More DNA

Well, I might have hit a dead end in my Civil Registration records for the De Grandis side for now, after a little growth spurt in my tree. But the good news is that progress is being made, albeit not by me, on the Morianti side of things.

A male descendant of Arnaldo Morianti is having both his autosomal and Y DNA tested. Great news! Not only is he one generation closer to Arnaldo than my father is (meaning he inherited more DNA straight from Arnaldo, containing more potential information from that line) but he is also testing his Y chromosome, meaning that the search for the true paternity of Arnaldo, a foundling orphan, could be very easily uncovered – if luck is on our side.

Either way, since I now have the De Grandis side fairly well mapped, any shared matches between my father and his Morianti relative (and me, potentially! Though I am a few generations removed) that are not obviously from that side, could be excellent hints at the true parentage of Arnaldo.

This could be the second paternity mystery that is over a hundred years old that DNA might be able to solve for me this past year – previously, a close cousin match on my mother’s Latvian side strongly pointed to a local baron being the father of an illegitimate girl born to an unwed mother in rural Latvia, 1893.

Fingers crossed for some good matches!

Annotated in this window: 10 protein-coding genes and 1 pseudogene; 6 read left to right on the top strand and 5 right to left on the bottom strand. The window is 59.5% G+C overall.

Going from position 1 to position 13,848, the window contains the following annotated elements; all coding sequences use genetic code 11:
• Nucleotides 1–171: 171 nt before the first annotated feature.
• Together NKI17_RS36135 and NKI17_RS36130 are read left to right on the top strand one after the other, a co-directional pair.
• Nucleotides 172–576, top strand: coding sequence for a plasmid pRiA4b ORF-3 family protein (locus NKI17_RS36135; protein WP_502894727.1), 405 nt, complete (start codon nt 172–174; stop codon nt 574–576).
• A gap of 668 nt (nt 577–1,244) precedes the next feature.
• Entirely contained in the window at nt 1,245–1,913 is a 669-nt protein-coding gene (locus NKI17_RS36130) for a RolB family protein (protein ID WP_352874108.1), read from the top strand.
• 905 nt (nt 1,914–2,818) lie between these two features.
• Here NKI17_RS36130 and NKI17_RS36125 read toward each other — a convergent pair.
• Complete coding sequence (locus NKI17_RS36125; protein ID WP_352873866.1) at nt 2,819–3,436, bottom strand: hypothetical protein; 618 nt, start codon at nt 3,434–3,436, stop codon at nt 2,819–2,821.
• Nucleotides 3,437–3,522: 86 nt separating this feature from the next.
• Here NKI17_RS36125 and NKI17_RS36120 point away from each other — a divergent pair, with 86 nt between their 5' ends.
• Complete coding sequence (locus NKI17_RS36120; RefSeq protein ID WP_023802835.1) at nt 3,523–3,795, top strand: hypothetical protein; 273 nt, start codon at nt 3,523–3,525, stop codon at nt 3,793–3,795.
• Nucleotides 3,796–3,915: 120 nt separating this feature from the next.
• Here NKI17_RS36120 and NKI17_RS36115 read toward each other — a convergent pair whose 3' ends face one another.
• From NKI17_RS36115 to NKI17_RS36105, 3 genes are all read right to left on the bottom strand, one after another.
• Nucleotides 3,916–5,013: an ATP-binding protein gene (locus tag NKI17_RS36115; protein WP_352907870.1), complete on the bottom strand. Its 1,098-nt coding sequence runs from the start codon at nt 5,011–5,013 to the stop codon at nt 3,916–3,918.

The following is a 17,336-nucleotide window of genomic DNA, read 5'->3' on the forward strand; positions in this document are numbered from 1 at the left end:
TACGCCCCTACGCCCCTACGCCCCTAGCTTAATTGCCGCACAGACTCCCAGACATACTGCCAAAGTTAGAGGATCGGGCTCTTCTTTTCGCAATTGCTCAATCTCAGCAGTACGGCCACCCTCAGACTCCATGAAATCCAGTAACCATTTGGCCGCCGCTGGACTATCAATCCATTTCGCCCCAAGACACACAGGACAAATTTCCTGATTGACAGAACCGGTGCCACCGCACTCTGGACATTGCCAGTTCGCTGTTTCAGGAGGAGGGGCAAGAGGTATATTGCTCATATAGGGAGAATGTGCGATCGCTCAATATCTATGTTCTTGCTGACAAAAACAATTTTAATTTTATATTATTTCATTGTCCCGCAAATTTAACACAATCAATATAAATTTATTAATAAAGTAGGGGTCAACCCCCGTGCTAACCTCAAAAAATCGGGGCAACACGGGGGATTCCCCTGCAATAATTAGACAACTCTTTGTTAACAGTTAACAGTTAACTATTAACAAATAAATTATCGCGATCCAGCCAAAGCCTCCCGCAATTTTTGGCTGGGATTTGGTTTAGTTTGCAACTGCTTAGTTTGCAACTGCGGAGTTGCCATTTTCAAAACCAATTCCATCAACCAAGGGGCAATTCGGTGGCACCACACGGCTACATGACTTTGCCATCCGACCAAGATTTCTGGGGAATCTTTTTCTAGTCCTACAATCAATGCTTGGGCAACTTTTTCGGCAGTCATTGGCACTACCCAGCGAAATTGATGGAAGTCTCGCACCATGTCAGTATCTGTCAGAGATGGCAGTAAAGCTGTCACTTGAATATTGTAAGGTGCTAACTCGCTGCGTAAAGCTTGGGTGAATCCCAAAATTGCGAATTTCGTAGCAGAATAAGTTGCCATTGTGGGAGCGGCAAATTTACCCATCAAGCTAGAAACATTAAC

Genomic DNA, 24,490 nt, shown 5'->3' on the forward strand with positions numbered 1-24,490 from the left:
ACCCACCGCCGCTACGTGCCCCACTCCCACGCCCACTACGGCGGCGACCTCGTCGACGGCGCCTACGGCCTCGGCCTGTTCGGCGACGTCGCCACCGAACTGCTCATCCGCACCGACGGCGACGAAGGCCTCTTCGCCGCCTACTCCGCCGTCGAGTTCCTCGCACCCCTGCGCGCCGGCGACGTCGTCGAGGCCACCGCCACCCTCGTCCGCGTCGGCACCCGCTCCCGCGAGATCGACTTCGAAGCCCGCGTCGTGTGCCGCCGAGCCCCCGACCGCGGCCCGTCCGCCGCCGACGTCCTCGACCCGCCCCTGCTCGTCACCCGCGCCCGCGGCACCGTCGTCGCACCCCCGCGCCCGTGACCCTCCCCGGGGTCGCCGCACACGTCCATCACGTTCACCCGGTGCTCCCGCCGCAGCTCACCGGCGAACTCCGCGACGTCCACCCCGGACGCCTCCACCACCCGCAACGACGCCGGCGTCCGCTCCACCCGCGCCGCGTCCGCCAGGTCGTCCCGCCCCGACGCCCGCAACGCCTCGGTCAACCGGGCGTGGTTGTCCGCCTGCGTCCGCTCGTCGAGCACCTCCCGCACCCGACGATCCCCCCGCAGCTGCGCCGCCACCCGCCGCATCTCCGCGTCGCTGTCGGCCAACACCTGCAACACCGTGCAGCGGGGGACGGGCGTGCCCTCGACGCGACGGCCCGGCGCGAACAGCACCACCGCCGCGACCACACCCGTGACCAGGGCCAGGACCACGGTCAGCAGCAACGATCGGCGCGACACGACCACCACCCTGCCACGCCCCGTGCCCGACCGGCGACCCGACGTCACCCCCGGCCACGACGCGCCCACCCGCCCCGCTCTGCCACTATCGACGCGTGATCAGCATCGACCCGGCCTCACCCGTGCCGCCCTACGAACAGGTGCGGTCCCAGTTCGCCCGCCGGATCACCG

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My Italian Surnames

Much like the surnames of other countries and ethnic groups, the origin of Italian surnames can mostly be summed up in a few different categories – Patronyms (son of Pietro “Di Pietro”), Occupational (“Contadino = farmer”), Geographical (“Genovese” = from Genoa), Personal Traits(“Russo” – red hair, “Basso” = short) and Nature (“Colombo” = pigeon). I’m finding a heavy emphasis on the patronyms though, probably due to the great variety in how they are used. A great many of them are based on short forms, and nicknames – for example Cecchetto is derived from Cecco, a short form of Francis or Francesco.

Some areas of Italy also used an alias – “detto” – much like French Canadian “Dit” names. The purpose of these was to distinguish between different branches of a surname.

Here’s my Italian surnames, so far:

De Grandis – Personal Trait “large”

Lucato – Patronymic “son of Lucca”

Ambrosi – Patronymic “son of Ambrogio”

Cecchetto – Patronymic “son of Francesco”

Tognon detto Magiollo – two patronyms, Tognon is from Antonio and Magiollo from a very old given name “Magiolus”

Peron detto Basso – Patronym, based on the name Peter, plus Basso “short”

Morianti – Entirely made up for foundling orphans. Exploring it’s possible origins though, “Mori” is of the same name family as “Moro”, and “Morosini” – the name of a largish family from the area and the surname of a DNA match. There is also a Morandi family in Castelfranco Veneto. Whether or not you would make up a surname so close to an orphan’s real family name though, is questionable.

As I was leafing through pages in the civil records, I started noticing some familiar names, people I know from near me, locally. Being fairly exotic names, I checked a few to see whereabouts in Italy they can be found, and overwhelmingly they were concentrated around Venice. It then dawned on me that Castelfranco Veneto is a twin city to Guelph, Ontario – a city where I currently spend 5 days a week. I already obviously knew Guelph had a large Italian population, but apparently many here descend from Castelfrancians as well! What a coincidence.

A few other surnames that caught my eye just for being interesting, in the Castelfranco area were Rebellato, Del Dio Loco, Squizzato and Stangberlin.